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Some of the most difficult moments experienced by a department manager can occur in the necessary application of one particular personnel policy that affects all employees. We refer to a policy we will find in most if not all health care organizations' policy manuals: the policy addressing attendance.


Case in point: A manager faced a situation in which an employee used up all of her sick and vacation time for medical reasons, following which she asked to work through lunch times and apply other overtime options to earn more time. The manager believed the employee to be chronically ill and that her time off all went for legitimate medical reasons. Eventually, however, the employee reached a point beyond which her next time off would have to be leave without pay. Although the employee had experienced brief absences far in excess of those allowed under the attendance policy, the manager felt considerably ill at ease over the prospect of having to apply disciplinary action. The manager had but one simple but all-encompassing question: What should I do?


All dimensions of time off, for whatever purposes, are ordinarily addressed in the organization's personnel policies. Concerning such policies the manager has 2 basic responsibilities: be thoroughly knowledgeable of the policies and how they are applied and ensure these policies are implemented in a way that supports consistent application throughout the organization.


Consistency is critical where such policies are concerned. A manager might, if convinced of legitimate medical reasons for an employee's absence, be tempted to act out of sympathy and bend or ignore an applicable policy. It is often tough for the manager to have to face the need to treat the good employee who is genuinely ill with the same rules applied to the employee who is simply playing the system for time off.


But policies concerning excessive absenteeism are in place for good reason; when a person is repeatedly absent from the job, whether the reasons for being so are sound or frivolous, the fact remains that important work is not getting done. Certainly, an employee with chronic health concerns should be treated with every human consideration, but concerning time away from the job, the person must necessarily be treated the same as all other employees.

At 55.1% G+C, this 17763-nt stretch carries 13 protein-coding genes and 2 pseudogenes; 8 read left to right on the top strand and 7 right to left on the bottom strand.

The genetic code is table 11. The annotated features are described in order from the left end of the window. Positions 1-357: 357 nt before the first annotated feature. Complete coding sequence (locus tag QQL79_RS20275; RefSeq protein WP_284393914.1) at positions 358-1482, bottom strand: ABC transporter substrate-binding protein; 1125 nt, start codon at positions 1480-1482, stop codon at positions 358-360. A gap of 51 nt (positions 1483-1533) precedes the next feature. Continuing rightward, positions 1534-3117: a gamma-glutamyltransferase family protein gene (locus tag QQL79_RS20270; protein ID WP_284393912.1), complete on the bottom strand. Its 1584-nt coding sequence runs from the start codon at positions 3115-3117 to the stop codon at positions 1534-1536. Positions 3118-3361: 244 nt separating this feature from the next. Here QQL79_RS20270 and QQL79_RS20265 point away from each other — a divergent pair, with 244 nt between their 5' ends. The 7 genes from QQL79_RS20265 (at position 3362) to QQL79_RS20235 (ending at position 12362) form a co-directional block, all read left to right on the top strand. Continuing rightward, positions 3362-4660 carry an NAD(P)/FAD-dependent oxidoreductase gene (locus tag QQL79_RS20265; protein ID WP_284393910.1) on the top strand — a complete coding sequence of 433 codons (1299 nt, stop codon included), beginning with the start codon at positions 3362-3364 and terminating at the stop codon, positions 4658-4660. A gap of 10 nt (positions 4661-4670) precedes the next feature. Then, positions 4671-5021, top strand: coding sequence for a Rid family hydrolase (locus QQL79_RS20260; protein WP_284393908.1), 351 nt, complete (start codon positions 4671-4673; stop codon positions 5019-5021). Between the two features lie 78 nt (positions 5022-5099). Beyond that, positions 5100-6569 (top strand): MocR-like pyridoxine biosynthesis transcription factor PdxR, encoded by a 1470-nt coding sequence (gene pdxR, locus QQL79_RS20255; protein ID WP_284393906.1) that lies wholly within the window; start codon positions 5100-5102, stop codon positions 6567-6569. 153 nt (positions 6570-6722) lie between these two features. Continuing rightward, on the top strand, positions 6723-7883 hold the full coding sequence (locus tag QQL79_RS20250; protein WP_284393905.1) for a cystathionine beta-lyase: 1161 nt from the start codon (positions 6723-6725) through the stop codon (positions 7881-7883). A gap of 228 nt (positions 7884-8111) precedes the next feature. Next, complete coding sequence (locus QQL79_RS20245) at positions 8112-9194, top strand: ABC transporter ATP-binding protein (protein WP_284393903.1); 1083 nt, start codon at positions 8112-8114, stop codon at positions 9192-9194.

The work-through-lunch request is, of course, out. Labor laws require a meal period during a shift, and there is the matter of consistency as well: Can the same special circumstances be granted to everyone else who might ask?


If the employee has indeed reached a position in which her next time off must be without pay, so be it. The organization may well have a policy concerning informal leave, a practice in place specifically to help protect the employment of an employee who has no sick time or vacation remaining.


Could the manager possibly be "taken for a ride" by an employee who spins a good tale concerning illness? Certainly this is possible. But if the manager has received a physician's statement concerning the employee, this has to be taken at face value. But if the manager has only the employee's word for the medical reasons for absence, the manager should be asking the employee to produce documentation from her physician or other health care providers.


In addition to the possibility of informal leave, there are other potential options. With physician concurrence, perhaps a formal leave of absence could be granted for medical reasons or perhaps a change in employment status is in order, with the individual becoming part-time or reverting to per diem status under which she works either on a limited schedule or only when called. All these means have the effect of protecting her affiliation with the organization.